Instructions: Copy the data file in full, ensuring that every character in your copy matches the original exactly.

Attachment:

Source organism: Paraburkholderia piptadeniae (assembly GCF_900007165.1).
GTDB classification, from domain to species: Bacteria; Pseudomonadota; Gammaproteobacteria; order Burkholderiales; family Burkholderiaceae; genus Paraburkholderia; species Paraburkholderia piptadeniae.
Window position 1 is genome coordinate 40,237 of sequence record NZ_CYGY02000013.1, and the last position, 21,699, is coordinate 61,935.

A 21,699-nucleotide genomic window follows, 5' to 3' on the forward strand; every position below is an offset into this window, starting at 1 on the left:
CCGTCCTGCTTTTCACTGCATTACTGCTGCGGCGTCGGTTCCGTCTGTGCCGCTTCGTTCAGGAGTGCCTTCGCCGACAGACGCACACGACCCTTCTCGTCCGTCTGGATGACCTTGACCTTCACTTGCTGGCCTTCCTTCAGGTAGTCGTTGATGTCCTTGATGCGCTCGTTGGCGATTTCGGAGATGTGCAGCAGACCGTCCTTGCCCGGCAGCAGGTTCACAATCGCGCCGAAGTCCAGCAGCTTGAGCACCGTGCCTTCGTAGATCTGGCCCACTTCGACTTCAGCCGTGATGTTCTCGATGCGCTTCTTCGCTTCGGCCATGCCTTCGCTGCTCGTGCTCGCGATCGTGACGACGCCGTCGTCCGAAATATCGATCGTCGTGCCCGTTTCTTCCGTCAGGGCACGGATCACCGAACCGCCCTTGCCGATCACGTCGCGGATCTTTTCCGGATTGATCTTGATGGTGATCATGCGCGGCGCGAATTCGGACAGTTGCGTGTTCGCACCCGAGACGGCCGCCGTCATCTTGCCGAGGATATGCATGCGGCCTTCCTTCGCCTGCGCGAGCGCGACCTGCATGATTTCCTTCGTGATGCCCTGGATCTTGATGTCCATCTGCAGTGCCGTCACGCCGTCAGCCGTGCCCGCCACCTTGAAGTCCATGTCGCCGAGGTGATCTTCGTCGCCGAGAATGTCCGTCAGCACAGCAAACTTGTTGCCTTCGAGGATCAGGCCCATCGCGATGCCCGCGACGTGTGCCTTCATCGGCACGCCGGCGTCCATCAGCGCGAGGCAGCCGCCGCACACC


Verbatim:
Source organism: Paraburkholderia piptadeniae (assembly GCF_900007165.1).
GTDB classification, from domain to species: Bacteria; Pseudomonadota; Gammaproteobacteria; order Burkholderiales; family Burkholderiaceae; genus Paraburkholderia; species Paraburkholderia piptadeniae.
Window position 1 is genome coordinate 40,237 of sequence record NZ_CYGY02000013.1, and the last position, 21,699, is coordinate 61,935.

A 21,699-nucleotide genomic window follows, 5' to 3' on the forward strand; every position below is an offset into this window, starting at 1 on the left:
CCGTCCTGCTTTTCACTGCATTACTGCTGCGGCGTCGGTTCCGTCTGTGCCGCTTCGTTCAGGAGTGCCTTCGCCGACAGACGCACACGACCCTTCTCGTCCGTCTGGATGACCTTGACCTTCACTTGCTGGCCTTCCTTCAGGTAGTCGTTGATGTCCTTGATGCGCTCGTTGGCGATTTCGGAGATGTGCAGCAGACCGTCCTTGCCCGGCAGCAGGTTCACAATCGCGCCGAAGTCCAGCAGCTTGAGCACCGTGCCTTCGTAGATCTGGCCCACTTCGACTTCAGCCGTGATGTTCTCGATGCGCTTCTTCGCTTCGGCCATGCCTTCGCTGCTCGTGCTCGCGATCGTGACGACGCCGTCGTCCGAAATATCGATCGTCGTGCCCGTTTCTTCCGTCAGGGCACGGATCACCGAACCGCCCTTGCCGATCACGTCGCGGATCTTTTCCGGATTGATCTTGATGGTGATCATGCGCGGCGCGAATTCGGACAGTTGCGTGTTCGCACCCGAGACGGCCGCCGTCATCTTGCCGAGGATATGCATGCGGCCTTCCTTCGCCTGCGCGAGCGCGACCTGCATGATTTCCTTCGTGATGCCCTGGATCTTGATGTCCATCTGCAGTGCCGTCACGCCGTCAGCCGTGCCCGCCACCTTGAAGTCCATGTCGCCGAGGTGATCTTCGTCGCCGAGAATGTCCGTCAGCACAGCAAACTTGTTGCCTTCGAGGATCAGGCCCATCGCGATGCCCGCGACGTGTGCCTTCATCGGCACGCCGGCGTCCATCAGCGCGAGGCAGCCGCCGCACACC